It seems an age since me and my crutches and my cushions (to raise the chair) were sitting in frozen terror at the hospital 7.30 on Friday morning. I can't quite believe that it is done, dusted, and hopefully over. IF all continues to go well. We hobbled slowly and painfully up to the ward. Captain Butterfly was not allowed to stay with me this time, which was upsetting, but probably nicer for him.
The prelims dragged their weary way - I was last on the list that morning, so didn't actually arrive in the operating theatre until nearly 3 o'clock in the afternoon. I was offered (and took) two more of those pre-op fizzy drinks during the wait. I was too scared to feel either hungry or thirsty but they say it is better if you take them. My young surgeon made a lot more of my being a Jehovah's Witness this time - double checking the position about blood. He was fine about it, just wanted to make sure.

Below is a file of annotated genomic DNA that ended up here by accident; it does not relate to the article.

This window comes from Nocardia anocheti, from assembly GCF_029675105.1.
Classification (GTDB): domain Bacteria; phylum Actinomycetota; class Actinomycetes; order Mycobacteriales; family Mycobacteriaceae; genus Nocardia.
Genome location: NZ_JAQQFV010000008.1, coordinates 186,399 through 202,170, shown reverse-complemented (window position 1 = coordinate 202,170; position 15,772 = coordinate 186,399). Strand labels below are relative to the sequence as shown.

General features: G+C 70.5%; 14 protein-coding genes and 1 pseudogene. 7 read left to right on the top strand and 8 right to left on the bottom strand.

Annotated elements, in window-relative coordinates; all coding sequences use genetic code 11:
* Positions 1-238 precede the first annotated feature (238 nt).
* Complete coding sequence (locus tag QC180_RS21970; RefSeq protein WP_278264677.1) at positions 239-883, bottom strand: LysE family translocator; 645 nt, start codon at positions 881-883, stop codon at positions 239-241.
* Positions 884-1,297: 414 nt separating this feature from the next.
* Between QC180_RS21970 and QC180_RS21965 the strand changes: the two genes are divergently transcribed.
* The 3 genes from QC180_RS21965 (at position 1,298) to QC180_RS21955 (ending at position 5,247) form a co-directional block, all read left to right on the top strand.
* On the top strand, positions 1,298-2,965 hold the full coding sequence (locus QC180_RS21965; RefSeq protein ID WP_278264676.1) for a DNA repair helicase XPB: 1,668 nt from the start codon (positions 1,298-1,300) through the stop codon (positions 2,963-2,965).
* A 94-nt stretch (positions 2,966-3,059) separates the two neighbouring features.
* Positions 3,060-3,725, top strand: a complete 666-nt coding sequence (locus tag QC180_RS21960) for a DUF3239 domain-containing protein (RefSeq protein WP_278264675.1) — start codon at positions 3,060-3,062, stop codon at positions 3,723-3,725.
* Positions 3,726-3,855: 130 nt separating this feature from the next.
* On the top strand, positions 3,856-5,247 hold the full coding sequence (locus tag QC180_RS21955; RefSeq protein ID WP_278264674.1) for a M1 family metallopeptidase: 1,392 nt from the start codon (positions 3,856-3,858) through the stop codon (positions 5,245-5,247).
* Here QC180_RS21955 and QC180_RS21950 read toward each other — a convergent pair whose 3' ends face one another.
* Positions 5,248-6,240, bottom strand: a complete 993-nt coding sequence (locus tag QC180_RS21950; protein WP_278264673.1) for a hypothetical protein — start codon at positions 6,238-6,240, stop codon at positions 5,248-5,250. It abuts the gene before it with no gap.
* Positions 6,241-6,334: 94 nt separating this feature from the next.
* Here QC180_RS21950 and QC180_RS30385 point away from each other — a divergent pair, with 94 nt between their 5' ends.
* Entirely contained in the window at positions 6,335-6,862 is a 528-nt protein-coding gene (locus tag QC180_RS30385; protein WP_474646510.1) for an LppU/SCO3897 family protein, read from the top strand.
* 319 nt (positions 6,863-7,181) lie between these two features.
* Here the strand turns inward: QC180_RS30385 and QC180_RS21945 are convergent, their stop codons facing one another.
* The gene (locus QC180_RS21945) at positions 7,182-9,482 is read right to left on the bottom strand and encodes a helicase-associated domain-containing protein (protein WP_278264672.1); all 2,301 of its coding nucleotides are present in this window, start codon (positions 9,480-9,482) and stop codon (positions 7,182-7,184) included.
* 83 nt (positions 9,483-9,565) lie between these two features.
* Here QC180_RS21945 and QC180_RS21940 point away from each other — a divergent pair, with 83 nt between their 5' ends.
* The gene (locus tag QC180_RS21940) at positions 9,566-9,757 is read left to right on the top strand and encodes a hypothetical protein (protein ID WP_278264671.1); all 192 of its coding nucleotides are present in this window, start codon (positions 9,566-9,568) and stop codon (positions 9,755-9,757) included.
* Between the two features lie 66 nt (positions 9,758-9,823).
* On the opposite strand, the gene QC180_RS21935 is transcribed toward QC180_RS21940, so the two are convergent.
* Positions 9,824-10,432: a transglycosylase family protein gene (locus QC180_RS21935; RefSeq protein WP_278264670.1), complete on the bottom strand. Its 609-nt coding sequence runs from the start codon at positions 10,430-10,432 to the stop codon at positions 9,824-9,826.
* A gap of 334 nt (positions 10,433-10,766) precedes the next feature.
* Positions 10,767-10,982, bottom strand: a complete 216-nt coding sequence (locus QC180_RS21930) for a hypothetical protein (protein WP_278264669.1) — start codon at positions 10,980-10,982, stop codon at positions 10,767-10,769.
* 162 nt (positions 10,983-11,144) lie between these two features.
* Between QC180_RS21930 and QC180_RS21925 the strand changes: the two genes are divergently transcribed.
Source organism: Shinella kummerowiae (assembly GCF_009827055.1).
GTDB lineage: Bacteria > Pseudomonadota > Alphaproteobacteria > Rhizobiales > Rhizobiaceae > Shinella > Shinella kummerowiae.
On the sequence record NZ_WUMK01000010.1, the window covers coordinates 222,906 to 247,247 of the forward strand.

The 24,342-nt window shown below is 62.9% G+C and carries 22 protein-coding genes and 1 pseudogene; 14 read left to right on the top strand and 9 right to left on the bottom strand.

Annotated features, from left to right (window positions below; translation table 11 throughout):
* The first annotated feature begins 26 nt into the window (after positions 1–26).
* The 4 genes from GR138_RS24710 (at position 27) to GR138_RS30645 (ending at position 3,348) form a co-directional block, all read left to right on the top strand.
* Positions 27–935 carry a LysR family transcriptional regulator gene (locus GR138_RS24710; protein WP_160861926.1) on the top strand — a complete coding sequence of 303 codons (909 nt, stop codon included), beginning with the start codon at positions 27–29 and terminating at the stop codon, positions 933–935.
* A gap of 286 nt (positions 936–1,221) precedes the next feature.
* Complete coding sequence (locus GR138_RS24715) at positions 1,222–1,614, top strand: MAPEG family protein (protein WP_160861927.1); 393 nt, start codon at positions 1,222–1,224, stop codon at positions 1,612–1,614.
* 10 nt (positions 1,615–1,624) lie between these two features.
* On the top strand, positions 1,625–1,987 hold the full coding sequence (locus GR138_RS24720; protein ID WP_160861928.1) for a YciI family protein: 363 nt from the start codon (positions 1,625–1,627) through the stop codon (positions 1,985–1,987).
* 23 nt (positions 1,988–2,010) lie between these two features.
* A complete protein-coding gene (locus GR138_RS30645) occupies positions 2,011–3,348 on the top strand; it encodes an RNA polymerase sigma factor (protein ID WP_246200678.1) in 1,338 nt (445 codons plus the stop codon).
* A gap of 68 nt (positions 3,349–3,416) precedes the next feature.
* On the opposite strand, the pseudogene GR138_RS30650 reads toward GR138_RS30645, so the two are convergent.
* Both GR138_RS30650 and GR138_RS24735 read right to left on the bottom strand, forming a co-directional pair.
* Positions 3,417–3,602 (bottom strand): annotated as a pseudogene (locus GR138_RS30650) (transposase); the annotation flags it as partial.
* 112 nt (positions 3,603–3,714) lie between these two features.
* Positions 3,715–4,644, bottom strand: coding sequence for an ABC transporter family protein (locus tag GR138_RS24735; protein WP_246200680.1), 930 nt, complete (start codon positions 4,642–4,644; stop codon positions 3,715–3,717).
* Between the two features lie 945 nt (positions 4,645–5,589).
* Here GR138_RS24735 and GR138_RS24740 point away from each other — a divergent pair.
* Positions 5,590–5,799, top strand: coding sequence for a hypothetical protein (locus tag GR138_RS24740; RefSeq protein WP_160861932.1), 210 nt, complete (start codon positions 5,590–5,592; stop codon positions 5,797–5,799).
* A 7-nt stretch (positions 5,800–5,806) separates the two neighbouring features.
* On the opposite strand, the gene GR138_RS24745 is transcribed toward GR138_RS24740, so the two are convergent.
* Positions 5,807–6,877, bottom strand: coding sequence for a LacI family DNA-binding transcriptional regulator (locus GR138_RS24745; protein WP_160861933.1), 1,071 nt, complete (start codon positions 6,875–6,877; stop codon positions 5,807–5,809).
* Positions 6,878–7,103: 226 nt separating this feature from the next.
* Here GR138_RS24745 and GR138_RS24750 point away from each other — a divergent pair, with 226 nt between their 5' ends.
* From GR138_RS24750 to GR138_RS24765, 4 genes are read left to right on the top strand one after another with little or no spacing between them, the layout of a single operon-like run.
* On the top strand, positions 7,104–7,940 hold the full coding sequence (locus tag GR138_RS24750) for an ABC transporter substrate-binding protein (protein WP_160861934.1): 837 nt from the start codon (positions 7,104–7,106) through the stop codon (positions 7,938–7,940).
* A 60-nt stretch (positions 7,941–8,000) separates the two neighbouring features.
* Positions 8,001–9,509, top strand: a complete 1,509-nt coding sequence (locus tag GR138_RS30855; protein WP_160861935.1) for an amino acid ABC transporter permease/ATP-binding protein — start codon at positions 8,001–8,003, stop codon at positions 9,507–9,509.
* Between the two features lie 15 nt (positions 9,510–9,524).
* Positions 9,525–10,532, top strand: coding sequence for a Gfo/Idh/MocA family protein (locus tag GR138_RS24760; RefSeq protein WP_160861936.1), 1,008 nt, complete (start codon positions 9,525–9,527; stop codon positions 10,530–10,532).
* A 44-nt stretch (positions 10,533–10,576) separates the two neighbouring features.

At one point one of the preliminary nurses told me she was going to observe my breathing for a few minutes.
Instantly I forgot how to breathe. I was beginning to turn blue - with a crash team seeming imminent - when she looked away and I was able to do it again. "Never tell the patient you are going to do that" said one nurse thoughtfully.
On the way into the theatre, a nurse came up to me to say that she had a cousin who was a Jehovah's Witness - and so she had come over to say hello to me. I asked her to say hello back. It gave me a nice warm feeling. I prayed constantly to Jehovah through the whole five days. And what a difference it made. I needed so much help.